But we'll never have a color-blind society as long as these inequalities stay so pronounced. So what can we do about it?

It might seem reasonable to make up for centuries of discrimination by giving racial minorities some clear advantage. Yeah, it's that terrible bugaboo, "reverse discrimination." Or, as supporters call it, affirmative action. Is it fair? Well, as the right-wing continually reminds us, life isn't fair. And the status quo is hardly fair, either. I mentioned some of that in my last post.

Of course, it's unpopular with much of the white majority, but that's no surprise. The popularity of government programs generally depends on how much benefit you're getting from them. And it might be divisive, but heck, everything is divisive these days. Even the Republican's own health care plan became divisive once the Democrats adopted it! These days, what isn't divisive? And note that it would probably be effective. That's important.

Unfortunately, it's hard to do without running afoul of the Supreme Court, especially given the far-right makeup of the court these days. And unpopularity does matter in a democracy. For all right-wingers talk about how life isn't fair, they tend to be the first to scream when it's unfair to them. But let's face it, fairness matters. We human beings do care when things aren't fair. And we should, too.

So let's look at this a little differently. What things aren't fair now? And what could we do to make them fairer? If you think about it, what we really want for racial minorities - indeed, for all Americans - is the opportunity to live a good life. As individuals, we'll never have complete equality. We aren't clones, and we don't want to become clones. But for different populations, we want an equal opportunity, or as equal as we can reasonably make it. Certainly, we want everyone to have a good chance at a happy, productive life.

We don't have that now. Children don't all have a decent chance at a good life. They don't all have a safe and secure - and loving - home environment. Our schools are funded locally, so children from poor neighborhoods often don't get the kind of education they need to succeed. Their environment is frequently neither safe nor encouraging. They don't have the same opportunities. Often, they're not even aware of the opportunities.

These aren't just minority kids, but there are a larger proportion of minorities who are poor. In fact, that's the whole point. If this weren't the case, we probably wouldn't be worrying about race in the first place. (Hopefully, we'd still be worrying about children.)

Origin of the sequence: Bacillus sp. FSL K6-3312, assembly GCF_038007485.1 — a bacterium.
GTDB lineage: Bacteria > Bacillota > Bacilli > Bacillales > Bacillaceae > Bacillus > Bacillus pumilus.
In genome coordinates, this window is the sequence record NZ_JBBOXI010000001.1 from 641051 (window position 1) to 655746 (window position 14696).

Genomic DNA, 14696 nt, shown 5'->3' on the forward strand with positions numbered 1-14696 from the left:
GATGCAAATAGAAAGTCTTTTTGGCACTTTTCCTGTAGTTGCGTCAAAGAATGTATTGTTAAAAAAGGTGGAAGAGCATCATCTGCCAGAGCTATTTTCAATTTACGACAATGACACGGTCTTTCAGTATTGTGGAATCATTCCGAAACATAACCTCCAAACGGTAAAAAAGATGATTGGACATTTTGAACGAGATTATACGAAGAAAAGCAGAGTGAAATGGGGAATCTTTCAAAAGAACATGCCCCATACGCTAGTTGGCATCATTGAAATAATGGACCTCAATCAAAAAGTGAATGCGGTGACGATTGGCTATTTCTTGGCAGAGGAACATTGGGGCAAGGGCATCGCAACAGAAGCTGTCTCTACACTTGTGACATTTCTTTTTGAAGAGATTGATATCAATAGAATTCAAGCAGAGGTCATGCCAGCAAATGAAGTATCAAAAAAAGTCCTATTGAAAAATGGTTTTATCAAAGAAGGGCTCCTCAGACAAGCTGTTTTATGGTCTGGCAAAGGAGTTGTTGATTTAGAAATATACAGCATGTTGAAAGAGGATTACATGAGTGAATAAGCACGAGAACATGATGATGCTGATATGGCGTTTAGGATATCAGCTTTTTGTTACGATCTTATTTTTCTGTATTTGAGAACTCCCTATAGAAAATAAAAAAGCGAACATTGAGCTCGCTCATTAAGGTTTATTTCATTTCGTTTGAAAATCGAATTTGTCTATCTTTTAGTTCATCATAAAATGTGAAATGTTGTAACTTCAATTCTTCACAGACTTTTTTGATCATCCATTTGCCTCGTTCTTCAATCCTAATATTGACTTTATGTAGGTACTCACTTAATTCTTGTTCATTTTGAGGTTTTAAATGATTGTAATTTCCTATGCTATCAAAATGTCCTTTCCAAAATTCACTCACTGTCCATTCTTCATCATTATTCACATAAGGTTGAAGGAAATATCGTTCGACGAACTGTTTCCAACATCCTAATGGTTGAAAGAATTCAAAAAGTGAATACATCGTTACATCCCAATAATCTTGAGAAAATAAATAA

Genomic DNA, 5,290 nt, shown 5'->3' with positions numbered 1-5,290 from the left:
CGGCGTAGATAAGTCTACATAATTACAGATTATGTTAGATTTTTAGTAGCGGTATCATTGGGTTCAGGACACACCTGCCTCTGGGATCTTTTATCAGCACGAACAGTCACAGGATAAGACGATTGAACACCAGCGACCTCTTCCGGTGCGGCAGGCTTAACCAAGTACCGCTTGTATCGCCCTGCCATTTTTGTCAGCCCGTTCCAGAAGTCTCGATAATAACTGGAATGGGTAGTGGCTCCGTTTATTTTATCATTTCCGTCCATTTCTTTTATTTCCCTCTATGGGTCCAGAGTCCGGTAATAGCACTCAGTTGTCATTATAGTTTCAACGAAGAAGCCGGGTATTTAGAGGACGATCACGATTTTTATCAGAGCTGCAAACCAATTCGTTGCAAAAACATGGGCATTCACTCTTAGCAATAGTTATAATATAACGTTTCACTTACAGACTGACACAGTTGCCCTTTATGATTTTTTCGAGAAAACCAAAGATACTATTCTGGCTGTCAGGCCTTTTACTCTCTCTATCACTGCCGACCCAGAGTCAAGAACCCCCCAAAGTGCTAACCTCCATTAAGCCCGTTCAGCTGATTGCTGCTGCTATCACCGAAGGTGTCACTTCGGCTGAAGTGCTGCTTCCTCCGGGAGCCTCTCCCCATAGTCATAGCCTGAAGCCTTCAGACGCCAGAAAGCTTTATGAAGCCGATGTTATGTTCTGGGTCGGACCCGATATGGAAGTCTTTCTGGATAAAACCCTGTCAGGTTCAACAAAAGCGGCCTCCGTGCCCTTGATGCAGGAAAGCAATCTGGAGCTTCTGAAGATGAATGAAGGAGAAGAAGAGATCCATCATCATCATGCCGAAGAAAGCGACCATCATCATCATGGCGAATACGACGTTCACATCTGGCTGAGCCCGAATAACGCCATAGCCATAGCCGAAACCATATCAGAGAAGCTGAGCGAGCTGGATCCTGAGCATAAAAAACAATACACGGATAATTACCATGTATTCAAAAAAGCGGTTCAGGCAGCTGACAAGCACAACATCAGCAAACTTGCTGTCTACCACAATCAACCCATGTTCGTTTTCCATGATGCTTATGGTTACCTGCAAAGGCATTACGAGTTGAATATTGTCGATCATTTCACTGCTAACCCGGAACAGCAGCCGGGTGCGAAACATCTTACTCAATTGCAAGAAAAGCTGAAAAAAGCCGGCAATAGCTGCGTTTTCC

But if we set a goal of giving every child a good chance - the very best chance we can - the racial angle will tend to take care of itself. This would mean spending money - serious money - in poor neighborhoods, on everything from prenatal care to social services to crime prevention to education. And yes, this would mean helping adults, too, since the biggest influence on a child is his parents. It might be a generation before we saw the end results, but we already have evidence that these things will work.

And there's more. As I noted in my last post, there are advantages white people - and especially white men - receive which tend to get overlooked. For one thing, we tend to have white male bosses. And we often have opportunities for employment - good employment - because of who we know, or who our families know. These are institutional advantages, and they tend to perpetuate themselves over generations.

What we need is a slight counterweight to that - nothing much, just something which opens up opportunities for other people, too. I suggest that society simply expect - and, therefore, effectively require - diversity.

We already do this in the political arena. Even Republicans make a point of showcasing their diverse membership. Even when the GOP convention floor is lily-white, they make sure there's a diverse lineup in the good seats, where the cameras are aimed. (Is that unfair? Do their elderly white supporters get angry about not getting such attention? I don't know.)